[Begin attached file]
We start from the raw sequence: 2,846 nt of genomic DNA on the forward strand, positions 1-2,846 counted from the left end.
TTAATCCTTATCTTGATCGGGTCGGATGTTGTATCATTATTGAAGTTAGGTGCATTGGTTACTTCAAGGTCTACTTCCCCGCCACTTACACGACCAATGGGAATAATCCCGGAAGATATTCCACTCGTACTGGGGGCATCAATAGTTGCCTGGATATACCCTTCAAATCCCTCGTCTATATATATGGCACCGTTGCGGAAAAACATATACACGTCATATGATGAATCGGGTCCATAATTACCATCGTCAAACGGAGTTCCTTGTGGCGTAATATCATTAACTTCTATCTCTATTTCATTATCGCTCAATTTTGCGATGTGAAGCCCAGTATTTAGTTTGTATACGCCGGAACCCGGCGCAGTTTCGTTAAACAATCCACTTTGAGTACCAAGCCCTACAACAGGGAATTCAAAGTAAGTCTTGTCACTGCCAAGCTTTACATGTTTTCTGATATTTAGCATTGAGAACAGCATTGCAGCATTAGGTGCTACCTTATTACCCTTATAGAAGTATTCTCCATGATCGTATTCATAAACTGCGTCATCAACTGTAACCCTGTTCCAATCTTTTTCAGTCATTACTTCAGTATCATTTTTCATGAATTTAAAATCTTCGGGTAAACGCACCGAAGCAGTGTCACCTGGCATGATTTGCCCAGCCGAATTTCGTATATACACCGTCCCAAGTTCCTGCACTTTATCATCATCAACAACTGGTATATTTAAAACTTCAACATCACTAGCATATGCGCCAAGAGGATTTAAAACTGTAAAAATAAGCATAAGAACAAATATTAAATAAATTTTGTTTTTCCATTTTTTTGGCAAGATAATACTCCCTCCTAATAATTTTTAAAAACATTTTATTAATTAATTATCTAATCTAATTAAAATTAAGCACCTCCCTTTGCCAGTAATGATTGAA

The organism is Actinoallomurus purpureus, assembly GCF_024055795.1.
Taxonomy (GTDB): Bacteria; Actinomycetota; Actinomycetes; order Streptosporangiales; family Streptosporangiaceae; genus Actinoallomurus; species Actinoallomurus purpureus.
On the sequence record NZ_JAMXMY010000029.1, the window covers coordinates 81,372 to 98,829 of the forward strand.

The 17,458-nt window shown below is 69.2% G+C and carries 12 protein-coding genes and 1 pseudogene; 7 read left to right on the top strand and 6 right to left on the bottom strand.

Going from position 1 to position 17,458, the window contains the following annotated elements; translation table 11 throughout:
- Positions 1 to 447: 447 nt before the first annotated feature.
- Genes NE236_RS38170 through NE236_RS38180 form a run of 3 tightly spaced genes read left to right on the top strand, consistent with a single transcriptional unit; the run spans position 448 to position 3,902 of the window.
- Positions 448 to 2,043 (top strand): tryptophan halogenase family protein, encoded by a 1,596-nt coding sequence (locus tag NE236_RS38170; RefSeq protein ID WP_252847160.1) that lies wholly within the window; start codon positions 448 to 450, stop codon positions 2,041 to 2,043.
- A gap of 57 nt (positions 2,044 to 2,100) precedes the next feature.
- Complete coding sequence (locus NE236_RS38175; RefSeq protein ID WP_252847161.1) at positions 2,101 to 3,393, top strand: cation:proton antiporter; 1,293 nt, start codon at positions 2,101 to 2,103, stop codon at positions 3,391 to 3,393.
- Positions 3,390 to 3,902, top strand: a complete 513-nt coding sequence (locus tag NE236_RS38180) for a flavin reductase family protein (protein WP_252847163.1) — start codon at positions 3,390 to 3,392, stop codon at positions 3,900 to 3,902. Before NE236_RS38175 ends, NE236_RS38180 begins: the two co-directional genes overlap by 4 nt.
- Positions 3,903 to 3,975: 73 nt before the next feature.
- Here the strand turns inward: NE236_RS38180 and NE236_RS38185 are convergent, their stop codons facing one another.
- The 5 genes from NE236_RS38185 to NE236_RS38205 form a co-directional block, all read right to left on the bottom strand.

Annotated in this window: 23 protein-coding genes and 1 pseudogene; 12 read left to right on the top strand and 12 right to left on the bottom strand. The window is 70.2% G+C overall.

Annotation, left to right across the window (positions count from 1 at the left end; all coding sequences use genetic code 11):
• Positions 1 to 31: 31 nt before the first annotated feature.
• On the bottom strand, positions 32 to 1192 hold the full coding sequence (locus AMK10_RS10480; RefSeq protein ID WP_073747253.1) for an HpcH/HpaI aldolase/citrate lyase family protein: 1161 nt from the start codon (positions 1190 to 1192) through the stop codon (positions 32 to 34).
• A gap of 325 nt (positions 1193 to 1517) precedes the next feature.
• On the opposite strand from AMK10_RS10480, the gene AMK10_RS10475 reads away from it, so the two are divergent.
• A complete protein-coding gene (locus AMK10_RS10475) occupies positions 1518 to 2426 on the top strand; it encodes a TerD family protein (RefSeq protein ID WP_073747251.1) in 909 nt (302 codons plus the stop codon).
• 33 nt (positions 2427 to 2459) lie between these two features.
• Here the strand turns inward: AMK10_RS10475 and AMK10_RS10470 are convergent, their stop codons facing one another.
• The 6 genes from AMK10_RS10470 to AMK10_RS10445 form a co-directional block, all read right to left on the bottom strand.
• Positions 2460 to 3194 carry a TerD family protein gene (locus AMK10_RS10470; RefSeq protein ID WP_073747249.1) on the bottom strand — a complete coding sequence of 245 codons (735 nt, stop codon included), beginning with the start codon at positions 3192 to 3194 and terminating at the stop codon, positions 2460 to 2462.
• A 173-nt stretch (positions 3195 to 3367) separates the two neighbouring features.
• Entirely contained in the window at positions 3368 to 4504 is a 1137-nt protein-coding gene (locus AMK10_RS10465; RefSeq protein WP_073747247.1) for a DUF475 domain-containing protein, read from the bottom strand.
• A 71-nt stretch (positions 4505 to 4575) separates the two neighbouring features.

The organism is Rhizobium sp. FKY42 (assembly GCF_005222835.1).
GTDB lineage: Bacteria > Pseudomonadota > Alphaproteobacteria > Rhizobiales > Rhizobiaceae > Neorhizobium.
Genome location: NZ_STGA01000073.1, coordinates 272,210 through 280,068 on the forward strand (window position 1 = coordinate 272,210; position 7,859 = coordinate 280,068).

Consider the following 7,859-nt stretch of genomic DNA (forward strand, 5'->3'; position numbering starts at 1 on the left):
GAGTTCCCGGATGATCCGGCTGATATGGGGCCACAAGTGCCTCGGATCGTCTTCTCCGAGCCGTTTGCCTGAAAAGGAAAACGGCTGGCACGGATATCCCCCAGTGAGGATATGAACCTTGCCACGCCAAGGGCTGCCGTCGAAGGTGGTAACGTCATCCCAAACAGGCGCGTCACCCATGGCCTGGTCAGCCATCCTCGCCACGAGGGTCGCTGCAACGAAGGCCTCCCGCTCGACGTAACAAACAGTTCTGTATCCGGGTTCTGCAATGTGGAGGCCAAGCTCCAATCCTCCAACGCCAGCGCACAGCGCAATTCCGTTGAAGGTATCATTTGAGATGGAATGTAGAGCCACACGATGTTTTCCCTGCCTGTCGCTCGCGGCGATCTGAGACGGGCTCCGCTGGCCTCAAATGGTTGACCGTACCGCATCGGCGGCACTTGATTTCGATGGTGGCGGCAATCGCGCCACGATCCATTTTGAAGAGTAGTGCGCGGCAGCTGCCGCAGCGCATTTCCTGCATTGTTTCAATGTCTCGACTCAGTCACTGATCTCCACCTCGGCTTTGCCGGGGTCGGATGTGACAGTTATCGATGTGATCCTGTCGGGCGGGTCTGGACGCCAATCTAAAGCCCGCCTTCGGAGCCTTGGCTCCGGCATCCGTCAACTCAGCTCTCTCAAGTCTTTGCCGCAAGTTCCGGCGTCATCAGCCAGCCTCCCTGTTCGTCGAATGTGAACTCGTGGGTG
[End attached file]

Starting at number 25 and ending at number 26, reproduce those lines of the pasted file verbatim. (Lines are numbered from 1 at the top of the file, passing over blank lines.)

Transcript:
• Here the strand turns inward: AMK10_RS10475 and AMK10_RS10470 are convergent, their stop codons facing one another.
• The 6 genes from AMK10_RS10470 to AMK10_RS10445 form a co-directional block, all read right to left on the bottom strand.